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Unlock Your Phone With WiFi

David Gilbert


Unlock Your Phone With WiFi

While going through the process of unlocking your phone is not the most arduous task you will ever face, one developer has created an app which will do it for you automatically, depending on where you are.

xda-developers member, Ben74, has created an app for Android called ‘Unlock with WiFi’ which will automatically unlock your phone when it recognises your home network – or other friendly networks you have saved. This will mean that while you are at home you won’t have to constantly enter your PIN, passcode or pattern to unlock your phone every time you want to use it. Then, when you leave and the WiFi disconnects, it will automatically lock your phone again. However you will need to enter the passcode/PIN/pattern the first time after you connect with the WiFi – a measure intended to protect the contents of the phone if it was stolen.

However this is not all that this little app does. There are also options to automatically turn off WiFi on your phone when you leave home, turn on GPS when you leave home and turn off GPS when you get home. The app also allows you to set a lock delay when you’re not at home. This means that when you turn the screen off, the device won't lock for 5 seconds (default setting). That way, if you remember something you forgot to do you can turn it back on without entering your password.

The app is currently available in a beta version, which will expire on April 15. Ben74 is currently polling people on whether this app should be ad-supported or paid for and seeking feedback from users on the XDA Forum. In the forum, Ben74 says he is considering adding a feature to turn WiFi on when you arrive home, but only if there is enough requests to do so.

Is unlocking your phone such a chore that this app is appealing to you or do you enjoy tracing out those patterns every time?

Source: xda-developers


March 30, 2011, 5:13 pm

Interesting little app. Curious that this news article hasn't just appeared as a review of a finished product but it's great that TR is supporting app developers.

In the interest of 'balance', perhaps it's worth TR adding a line or 2 about the security implications of something like this? I personally sometimes tend to leave my phone on my desk at work and would be a bit perturbed by the idea that it's automatically unlocked itself for all who happen to walk by & peruse it's contents!


March 30, 2011, 5:22 pm

That's a fantastic idea. Need it for iOS!

Personally I think 59p for an app like that is great value.

David Gilbert

March 30, 2011, 5:41 pm

@lhsan Indeed there are security issues in a situation like that but because the app allows you to choose the WiFi networks where the phone stays unlocked, perhaps ones where your phone is accessible to all is not the one you should choose.

Brian Carter

March 30, 2011, 5:56 pm

Simple solution on ad-supported vs. paid. Ship two version:
- 59p advert free
- free advert-supported
ie. let people choose, this is Android :)


March 30, 2011, 6:36 pm

@David Gilbert Like I said a line or 2. Or even just 2 words? - 'Choose wisely'?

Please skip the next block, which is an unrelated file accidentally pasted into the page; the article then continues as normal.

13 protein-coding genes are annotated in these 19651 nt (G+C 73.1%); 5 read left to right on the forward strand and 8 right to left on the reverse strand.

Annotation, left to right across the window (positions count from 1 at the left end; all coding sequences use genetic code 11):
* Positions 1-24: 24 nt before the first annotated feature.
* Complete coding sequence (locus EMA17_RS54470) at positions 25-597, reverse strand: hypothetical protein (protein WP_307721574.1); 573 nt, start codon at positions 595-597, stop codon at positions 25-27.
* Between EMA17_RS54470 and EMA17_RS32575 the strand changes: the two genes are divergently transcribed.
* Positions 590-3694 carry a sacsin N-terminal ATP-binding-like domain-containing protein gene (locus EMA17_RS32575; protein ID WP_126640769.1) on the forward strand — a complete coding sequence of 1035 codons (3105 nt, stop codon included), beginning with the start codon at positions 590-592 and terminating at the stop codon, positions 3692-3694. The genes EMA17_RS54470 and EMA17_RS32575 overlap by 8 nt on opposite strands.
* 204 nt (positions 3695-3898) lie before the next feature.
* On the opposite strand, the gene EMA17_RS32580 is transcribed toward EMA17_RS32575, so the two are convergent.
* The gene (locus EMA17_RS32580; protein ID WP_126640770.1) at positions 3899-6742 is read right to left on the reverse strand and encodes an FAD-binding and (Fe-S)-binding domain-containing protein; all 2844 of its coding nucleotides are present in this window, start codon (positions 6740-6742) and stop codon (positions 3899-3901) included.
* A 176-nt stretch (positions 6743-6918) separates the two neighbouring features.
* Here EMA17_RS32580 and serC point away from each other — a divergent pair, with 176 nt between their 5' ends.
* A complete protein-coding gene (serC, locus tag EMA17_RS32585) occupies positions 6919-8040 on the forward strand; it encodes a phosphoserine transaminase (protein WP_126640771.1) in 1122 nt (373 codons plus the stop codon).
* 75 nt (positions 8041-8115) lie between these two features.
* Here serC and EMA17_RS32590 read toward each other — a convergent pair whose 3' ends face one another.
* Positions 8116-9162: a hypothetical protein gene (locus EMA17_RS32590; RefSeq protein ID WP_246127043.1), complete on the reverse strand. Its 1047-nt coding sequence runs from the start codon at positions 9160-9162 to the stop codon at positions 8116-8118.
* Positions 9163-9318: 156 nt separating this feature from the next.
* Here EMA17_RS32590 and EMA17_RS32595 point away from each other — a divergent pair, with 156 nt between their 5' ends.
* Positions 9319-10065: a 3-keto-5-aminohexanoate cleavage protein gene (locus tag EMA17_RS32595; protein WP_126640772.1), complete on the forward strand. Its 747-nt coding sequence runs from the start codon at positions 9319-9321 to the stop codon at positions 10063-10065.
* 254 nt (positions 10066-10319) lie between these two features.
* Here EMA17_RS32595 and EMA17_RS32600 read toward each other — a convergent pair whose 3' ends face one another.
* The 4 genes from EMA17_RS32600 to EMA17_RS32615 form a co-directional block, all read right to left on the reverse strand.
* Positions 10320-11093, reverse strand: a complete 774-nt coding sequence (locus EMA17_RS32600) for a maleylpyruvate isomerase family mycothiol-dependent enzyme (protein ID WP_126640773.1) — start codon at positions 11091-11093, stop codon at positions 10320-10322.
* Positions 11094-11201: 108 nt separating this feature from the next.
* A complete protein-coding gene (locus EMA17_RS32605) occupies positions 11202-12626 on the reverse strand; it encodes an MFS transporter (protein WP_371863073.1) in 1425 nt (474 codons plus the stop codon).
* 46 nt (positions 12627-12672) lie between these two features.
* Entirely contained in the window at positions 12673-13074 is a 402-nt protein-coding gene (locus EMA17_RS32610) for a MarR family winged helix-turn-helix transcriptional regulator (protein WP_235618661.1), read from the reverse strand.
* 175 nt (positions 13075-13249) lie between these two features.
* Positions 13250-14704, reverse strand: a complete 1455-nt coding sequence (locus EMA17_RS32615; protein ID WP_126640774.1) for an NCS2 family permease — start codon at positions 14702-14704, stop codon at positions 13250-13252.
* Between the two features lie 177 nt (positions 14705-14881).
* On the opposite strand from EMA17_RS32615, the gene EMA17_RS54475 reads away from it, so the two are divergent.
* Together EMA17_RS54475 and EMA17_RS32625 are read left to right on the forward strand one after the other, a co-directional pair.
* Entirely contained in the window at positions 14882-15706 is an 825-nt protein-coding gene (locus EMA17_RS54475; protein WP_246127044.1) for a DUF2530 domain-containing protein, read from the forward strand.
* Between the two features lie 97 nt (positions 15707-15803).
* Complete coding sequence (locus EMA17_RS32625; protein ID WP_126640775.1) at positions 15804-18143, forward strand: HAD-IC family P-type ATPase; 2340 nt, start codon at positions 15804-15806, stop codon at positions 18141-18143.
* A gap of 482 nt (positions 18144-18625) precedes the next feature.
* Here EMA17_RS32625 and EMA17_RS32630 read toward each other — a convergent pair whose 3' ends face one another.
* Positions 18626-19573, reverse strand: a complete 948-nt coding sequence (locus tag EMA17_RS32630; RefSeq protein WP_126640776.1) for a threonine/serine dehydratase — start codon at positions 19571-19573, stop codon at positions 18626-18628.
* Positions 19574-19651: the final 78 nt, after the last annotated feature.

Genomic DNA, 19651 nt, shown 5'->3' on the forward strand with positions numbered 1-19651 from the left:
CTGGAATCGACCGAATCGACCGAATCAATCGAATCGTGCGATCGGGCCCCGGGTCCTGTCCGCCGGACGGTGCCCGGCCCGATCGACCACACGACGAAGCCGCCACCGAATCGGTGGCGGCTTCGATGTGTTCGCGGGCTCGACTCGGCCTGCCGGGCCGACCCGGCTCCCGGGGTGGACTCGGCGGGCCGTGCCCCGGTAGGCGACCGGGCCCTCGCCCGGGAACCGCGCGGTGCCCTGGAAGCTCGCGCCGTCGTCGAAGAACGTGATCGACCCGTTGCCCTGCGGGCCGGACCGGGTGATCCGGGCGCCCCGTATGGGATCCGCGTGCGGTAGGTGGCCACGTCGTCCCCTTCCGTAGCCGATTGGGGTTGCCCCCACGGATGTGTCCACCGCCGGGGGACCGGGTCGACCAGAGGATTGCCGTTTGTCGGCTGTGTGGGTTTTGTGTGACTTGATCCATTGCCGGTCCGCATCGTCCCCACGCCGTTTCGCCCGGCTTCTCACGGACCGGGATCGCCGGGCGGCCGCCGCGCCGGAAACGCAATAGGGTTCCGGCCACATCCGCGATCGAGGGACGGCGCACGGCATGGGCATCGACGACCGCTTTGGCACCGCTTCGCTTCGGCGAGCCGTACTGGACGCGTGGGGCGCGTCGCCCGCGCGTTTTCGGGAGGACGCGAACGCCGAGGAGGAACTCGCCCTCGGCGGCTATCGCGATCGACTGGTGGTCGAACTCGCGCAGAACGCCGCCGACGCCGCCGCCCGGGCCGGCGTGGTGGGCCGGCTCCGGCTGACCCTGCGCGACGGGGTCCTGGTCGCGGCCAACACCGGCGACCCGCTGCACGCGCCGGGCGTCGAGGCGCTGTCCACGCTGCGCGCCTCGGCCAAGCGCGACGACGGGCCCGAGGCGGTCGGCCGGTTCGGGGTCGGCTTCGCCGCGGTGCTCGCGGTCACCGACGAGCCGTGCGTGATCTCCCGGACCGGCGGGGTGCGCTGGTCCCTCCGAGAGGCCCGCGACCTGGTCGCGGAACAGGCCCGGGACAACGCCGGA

March 31, 2011, 12:44 am

I hope it is possible to bring out a similar app for iOS. If not I hope Apple considers incorporating similar features into the OS itself.


March 31, 2011, 1:23 pm

I don't password lock my phone anyway. I used to but a friend lost her phone and someone found it and rung her up and posted it to her, if it was password-locked they couldn't have done that.

Martin Daler

March 31, 2011, 1:44 pm

I wonder if you could be prosecuted under the Data Protection Act if you lost your phone and had taken zero precautions to secure the personal data of other people it contained. After all, if some Whitehall mandarin leaves an unencrypted USB drive with our personal data on the train, we expect a prosecution. So if the person sitting opposite leaves an unlocked phone containing personal data on the same train, what is the difference?


March 31, 2011, 2:08 pm

@Martin Daler - not if it's your personal mobile. Although having someone's phone number on your personal phone technically makes you a "data controller" for the purposes of the Data Protection Act 1998, section 36 provides that "Personal data processed by an individual only for the purposes of that individual’s personal, family or household affairs (including recreational purposes) are exempt from the data protection principles". So no, you can't be prosecuted.

Martin Daler

March 31, 2011, 3:01 pm

@John McLean. Thanks for that info. You know your stuff! How about a company supplied and expensed phone, and I've got all my professional contacts on there, with photos, birthdays and wedding anniversaries - you know, I like to glad hand my way up the professional networks. Let me guess, now it's my company's Data Controller who takes the fall? Or am I in the frame if, in the flagrant breach of clear, unequivocal and manifestly promulgated company policy to the contrary, I can't be bothered to secure my phone before I leave it on the train?

Elliot S

March 31, 2011, 6:45 pm

@SweetFA - Surely if there was a password the person would've still been able to answer your friend's phone, if you ever lose your phone, just ring it!

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